3-6 months of living expenses?
Personal-finance experts often recommend having 3-6 months' worth of living expenses saved and easily accessible. In his July 1, 2007 Getting Going column ("Popular Advice You Shouldn't Take"), Wall Street Journal columnist Jonathan Clements offers alternatives to a cash account (e.g., savings account or CD). He's got practical ideas that relate to how people really think, live, save, and invest.
Let's consider why experts make this recommendation so you can develop a personal-finance Plan B.
The primary reasons experts recommend cash reserves are 1) to pay for emergencies or unexpected, non-budgeted expenses such as medical bills or major home repairs 2) to pay regular expenses (e.g., your rent or mortgage, food) if you become unemployed, disabled, or lose income for some reason. They want you to avoid financial unpleasantness that may haunt you for years to come:
- Bad: you have to pay for emergencies using credit cards with high interest rates; you have to sell your mutual funds, ETFs, or stocks, during a market downturn.
- Worse: You have to pay tax penalties for withdrawing funds from your 401(k) or tax-deferred account.
- Catastrophic: you have to declare bankruptcy; you lose your house to foreclosure.
Try to prevent or calmly, wisely deal with financial emergencies:
- Don’t go a day without health insurance, especially now that the insured get discounts not typically available to the uninsured;
- Get an estimate of costs ahead of medical bills and start setting aside money before the bills are due (In my experience, healthcare providers are slower than other vendors in forwarding bills as they often wait for insurance reimbursement before requesting payments from consumers);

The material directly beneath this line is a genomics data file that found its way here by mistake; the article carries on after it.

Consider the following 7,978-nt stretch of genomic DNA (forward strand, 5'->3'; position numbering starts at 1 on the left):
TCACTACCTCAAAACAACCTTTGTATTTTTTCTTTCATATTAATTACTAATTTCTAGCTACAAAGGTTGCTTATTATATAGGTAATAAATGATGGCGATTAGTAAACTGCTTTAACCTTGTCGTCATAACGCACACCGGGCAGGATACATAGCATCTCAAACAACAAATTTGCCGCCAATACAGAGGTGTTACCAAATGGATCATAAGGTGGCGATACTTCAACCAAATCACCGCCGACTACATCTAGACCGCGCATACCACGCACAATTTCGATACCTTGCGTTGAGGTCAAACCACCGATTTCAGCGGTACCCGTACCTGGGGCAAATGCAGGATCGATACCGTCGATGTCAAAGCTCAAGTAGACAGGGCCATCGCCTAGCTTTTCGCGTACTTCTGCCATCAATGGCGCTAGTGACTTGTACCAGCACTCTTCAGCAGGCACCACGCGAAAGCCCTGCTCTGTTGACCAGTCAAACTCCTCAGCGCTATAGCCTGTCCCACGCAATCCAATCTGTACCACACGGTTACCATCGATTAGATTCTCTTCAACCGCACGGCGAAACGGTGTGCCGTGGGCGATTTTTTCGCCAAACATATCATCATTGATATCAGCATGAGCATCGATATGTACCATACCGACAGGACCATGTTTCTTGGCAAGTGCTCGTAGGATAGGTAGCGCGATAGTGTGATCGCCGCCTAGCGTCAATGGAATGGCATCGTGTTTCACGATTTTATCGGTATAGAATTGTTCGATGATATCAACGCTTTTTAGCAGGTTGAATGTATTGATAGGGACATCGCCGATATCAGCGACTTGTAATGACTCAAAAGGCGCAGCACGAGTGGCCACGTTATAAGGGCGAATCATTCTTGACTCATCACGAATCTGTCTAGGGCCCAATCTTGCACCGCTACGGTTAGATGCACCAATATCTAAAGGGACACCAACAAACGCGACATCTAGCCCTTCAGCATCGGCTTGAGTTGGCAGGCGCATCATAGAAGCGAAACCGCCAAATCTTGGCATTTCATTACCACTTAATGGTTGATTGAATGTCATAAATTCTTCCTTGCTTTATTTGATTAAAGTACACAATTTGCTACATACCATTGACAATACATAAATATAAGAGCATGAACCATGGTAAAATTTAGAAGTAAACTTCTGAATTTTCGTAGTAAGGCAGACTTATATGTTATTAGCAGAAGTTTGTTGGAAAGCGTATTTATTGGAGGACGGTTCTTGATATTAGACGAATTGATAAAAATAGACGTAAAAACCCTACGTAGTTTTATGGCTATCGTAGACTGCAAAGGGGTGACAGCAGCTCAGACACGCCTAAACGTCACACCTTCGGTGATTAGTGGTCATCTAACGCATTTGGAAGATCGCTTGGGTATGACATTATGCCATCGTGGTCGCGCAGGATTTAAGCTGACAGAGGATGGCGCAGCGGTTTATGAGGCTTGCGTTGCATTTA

- Ask for a payment plan from vendors (When I was in my early 20’s, my dentist offered to let me pay a small portion monthly until my balance for extensive dental work was paid in full; my childhood dentist didn't believe in novacaine so I avoided dentists while in college);
- Buy disability insurance;
- Have your home inspected or do a home inspection yourself, figure out what items need to be replaced or fixed before they completely disintegrate, and start planning for major home repairs now;
- See if your homeowner’s or renter’s insurance can cover unusual expenses.
Note that there are scenarios where losing your job wouldn’t be financially catastrophic:
- You have a spouse/significant other who can cover regular expenses (which means, most likely, that you have purchased much less house or less car than you can afford by lenders’ standards or you have a high-earning spouse/significant other);
- You can adjust your living situation easily (e.g., move in with your parents while looking for another job or recovering from an injury);
- You work in a field and/or live in a market that makes finding a new job with pay comparable to your current one relatively easy (but if your company compensates you extremely well compared to its competitors, start socking away money now!)
In Popular Advice You Shouldn't Take, Mr. Clements suggests these alternatives to saving cash:
- fund your 401(k) to receive company matches and tax benefits;
- save some money in a conservative, taxable account;
- open, fund, and, if necessary, access contributions to a Roth account (your contributions can be taken out without tax consequences although earnings generated from the investments can not be used without penalty; see this article on the Roth)
- make a down payment on a home using funds you've saved by not having traditional cash reserves, and then
- take out a HELOC (home equity line of credit), which should carry a lower interest rate than a credit card.
Please know that Mr. Clements and I do want you to set aside money now for future use; we just want you to consider investing your money rather than putting funds in accounts with low returns. When you can enjoy the fruits of not spending (buying a home, getting company-match dollars, growing your portfolio), you'll be motivated to keep on saving and investing.
(edited for placement of link to Mr. Clements' article)
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